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Dynamical consequences in the lower mantle with the post-perovskite phase change and strongly depth-dependent thermodynamic and transport properties

Tosi, N. and Yuen, D.A. and Cadek, O. (2010) Dynamical consequences in the lower mantle with the post-perovskite phase change and strongly depth-dependent thermodynamic and transport properties. Earth and Planetary Science Letters, 298 (1-2), pp. 229-243. DOI: doi:10.1016/j.epsl.2010.08.001.

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Official URL: http://www.sciencedirect.com/science?_ob=ArticleURL&_udi=B6V61-50WXY8Y-2&_user=100058&_coverDate=09%2F15%2F2010&_rdoc=1&_fmt=high&_orig=search&_origin=search&_sort=d&_docanchor=&view=c&_searchStrId=1574691987&_rerunOrigin=google&_acct=C000007338&_version=


We have carried out numerical simulations of large aspect-ratio 2-D mantle convection with the deep phase change from perovskite (pv) to post-perovskite (ppv). Using the extended Boussinesq approximation for a fluid with temperature- and pressure-dependent viscosity, we have investigated the effects of various ppv phase parameters on the convective planform, heat transport and mean temperature and viscosity profiles. Since ppv is expected to have a relatively weak rheology with respect to pv and a large thermal conductivity, we have assumed that the transition from pv to ppv is accompanied by both a reduction in viscosity by 1 to 2 orders of magnitude and by an increase in thermal conductivity by a factor of 2. Furthermore, we have analyzed the combined effects of a strongly decreasing thermal expansivity in pv and steeply increasing thermal conductivity according to recent evidence from high-pressure experiments and first-principle calculations. As long as the thermal expansivity and conductivity are constant, ppv exerts a small but noticeable effect on mantle convection: it destabilizes the D″ layer, causes focusing of the heat flux peaks and an increase of the average mantle temperature and of the temporal and spatial frequency of upwellings. When the latest depth-dependent thermal expansivity and conductivity models are introduced, the effects of ppv are dramatic. On the one hand, without ppv, we obtain a very sluggish convective regime characterized by a relatively cool mantle dominated by large downwellings that tend to stagnate beneath the transition zone. With ppv, on the other hand, we observe an extremely significant increase of the average mantle temperature due to the formation of large sized and vigorous upwellings that in some cases tend to cluster, thus forming superplumes. If a very large thermal conductivity at the core-mantle boundary is assumed (k ~ 20 WK^–1 m^–1) we obtain a quasi steady-state regime characterized by large and stable plumes with long lifetimes. The combination of strongly depth-dependent expansivity and conductivity is a viable mechanism for the formation of long-wavelength, long-lived thermal anomalies in the deep mantle, even if a low-viscosity ppv atop the core-mantle boundary is included.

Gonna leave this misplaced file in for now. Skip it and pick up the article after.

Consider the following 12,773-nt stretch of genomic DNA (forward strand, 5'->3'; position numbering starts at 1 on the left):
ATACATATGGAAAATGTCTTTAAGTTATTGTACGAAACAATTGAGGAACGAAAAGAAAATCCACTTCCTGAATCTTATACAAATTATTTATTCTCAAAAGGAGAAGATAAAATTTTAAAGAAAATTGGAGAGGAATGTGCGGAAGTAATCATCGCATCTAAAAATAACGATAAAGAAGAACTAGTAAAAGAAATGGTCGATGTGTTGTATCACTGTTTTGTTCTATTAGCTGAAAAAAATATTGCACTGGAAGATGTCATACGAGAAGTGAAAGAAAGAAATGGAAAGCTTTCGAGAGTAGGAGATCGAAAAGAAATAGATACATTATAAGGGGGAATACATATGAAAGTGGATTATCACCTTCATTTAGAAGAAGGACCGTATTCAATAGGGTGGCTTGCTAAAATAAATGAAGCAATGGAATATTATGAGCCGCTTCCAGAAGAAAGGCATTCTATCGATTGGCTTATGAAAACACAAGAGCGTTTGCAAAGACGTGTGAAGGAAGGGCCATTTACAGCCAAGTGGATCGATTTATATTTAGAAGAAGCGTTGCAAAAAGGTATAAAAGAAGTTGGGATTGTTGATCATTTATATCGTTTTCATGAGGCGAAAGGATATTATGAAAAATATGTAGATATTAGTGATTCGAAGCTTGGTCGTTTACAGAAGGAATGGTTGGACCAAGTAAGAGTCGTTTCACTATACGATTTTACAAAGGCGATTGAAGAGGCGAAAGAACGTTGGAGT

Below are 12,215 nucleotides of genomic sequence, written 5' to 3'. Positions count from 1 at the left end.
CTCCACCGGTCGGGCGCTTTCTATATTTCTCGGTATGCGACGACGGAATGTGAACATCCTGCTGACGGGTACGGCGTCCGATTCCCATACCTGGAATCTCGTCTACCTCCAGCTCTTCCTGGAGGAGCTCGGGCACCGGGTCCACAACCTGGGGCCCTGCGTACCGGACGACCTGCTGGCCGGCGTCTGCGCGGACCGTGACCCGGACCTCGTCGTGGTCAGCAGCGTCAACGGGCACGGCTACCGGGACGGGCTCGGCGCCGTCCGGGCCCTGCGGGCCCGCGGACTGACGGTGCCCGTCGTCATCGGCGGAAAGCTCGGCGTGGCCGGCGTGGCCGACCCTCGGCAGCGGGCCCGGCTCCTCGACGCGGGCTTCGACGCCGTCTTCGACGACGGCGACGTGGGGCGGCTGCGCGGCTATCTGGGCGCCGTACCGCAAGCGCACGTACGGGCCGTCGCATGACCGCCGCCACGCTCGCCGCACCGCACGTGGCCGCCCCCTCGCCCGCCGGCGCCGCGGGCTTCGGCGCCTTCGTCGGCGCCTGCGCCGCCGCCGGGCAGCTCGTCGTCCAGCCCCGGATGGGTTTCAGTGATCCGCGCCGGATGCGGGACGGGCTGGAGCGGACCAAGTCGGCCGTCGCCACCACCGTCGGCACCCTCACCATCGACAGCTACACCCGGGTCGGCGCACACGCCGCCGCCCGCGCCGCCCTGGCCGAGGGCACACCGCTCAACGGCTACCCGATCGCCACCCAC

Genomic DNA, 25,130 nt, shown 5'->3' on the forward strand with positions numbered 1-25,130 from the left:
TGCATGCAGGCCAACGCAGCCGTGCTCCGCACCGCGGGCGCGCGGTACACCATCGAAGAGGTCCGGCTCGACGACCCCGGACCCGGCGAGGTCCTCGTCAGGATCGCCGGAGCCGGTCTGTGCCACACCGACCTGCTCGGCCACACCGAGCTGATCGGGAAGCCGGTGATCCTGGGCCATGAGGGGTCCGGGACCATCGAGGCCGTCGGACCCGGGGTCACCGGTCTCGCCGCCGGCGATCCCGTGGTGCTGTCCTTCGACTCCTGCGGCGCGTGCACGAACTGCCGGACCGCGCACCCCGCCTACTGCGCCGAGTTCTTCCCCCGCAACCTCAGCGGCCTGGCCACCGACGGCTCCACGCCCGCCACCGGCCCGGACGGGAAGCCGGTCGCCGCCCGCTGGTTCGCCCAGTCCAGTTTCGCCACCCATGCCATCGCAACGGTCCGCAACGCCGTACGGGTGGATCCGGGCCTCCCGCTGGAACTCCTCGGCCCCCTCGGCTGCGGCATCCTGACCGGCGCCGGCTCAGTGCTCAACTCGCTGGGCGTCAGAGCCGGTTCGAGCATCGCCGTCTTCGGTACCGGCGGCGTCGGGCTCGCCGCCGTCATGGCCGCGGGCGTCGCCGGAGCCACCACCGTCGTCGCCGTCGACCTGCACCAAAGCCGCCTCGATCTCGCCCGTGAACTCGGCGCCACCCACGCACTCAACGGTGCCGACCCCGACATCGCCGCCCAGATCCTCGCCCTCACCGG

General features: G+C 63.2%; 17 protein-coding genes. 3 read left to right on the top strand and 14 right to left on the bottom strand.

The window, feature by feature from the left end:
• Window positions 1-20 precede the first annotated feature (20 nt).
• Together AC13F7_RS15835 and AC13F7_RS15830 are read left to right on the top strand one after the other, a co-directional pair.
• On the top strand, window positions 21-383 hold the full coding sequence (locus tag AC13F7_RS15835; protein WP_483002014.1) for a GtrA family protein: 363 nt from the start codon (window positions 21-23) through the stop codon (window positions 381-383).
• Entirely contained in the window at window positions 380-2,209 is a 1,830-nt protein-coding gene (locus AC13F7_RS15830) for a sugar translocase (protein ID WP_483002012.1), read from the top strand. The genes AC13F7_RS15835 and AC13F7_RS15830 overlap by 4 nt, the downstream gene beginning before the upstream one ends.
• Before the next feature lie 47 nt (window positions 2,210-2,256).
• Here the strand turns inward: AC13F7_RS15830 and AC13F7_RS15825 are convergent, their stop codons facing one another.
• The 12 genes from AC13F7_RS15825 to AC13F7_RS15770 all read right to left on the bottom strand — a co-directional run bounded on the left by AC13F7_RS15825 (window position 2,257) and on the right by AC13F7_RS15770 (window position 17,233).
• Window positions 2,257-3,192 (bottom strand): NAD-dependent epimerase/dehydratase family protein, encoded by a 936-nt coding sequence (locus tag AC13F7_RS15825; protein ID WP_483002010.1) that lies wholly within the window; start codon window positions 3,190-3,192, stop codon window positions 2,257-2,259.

Document Type:Article
Title:Dynamical consequences in the lower mantle with the post-perovskite phase change and strongly depth-dependent thermodynamic and transport properties
AuthorsInstitution or Email of Authors
Tosi, N.nicola.tosi@dlr.de
Yuen, D.A.University of Minnesota, Minneapolis, MN, USA
Cadek, O.Charles University in Prague, Prague, Czech Republic
Journal or Publication Title:Earth and Planetary Science Letters
Refereed publication:Yes
In Open Access:No
In ISI Web of Science:Yes
Page Range:pp. 229-243
Keywords:lower mantle dynamics; post-perovskite; phase transitions; thermal expansivity; lattice thermal conductivity
HGF - Research field:Aeronautics, Space and Transport (old)
HGF - Program:Space (old)
HGF - Program Themes:W EW - Erforschung des Weltraums
DLR - Research area:Space
DLR - Program:W EW - Erforschung des Weltraums
DLR - Research theme (Project):W - Vorhaben Vergleichende Planetologie (old)
Location: Berlin-Adlershof
Institutes and Institutions:Institute of Planetary Research > Planetary Physics
Institute of Planetary Research
Deposited By: Lena Noack
Deposited On:04 Jan 2011 21:34
Last Modified:26 Mar 2013 13:24

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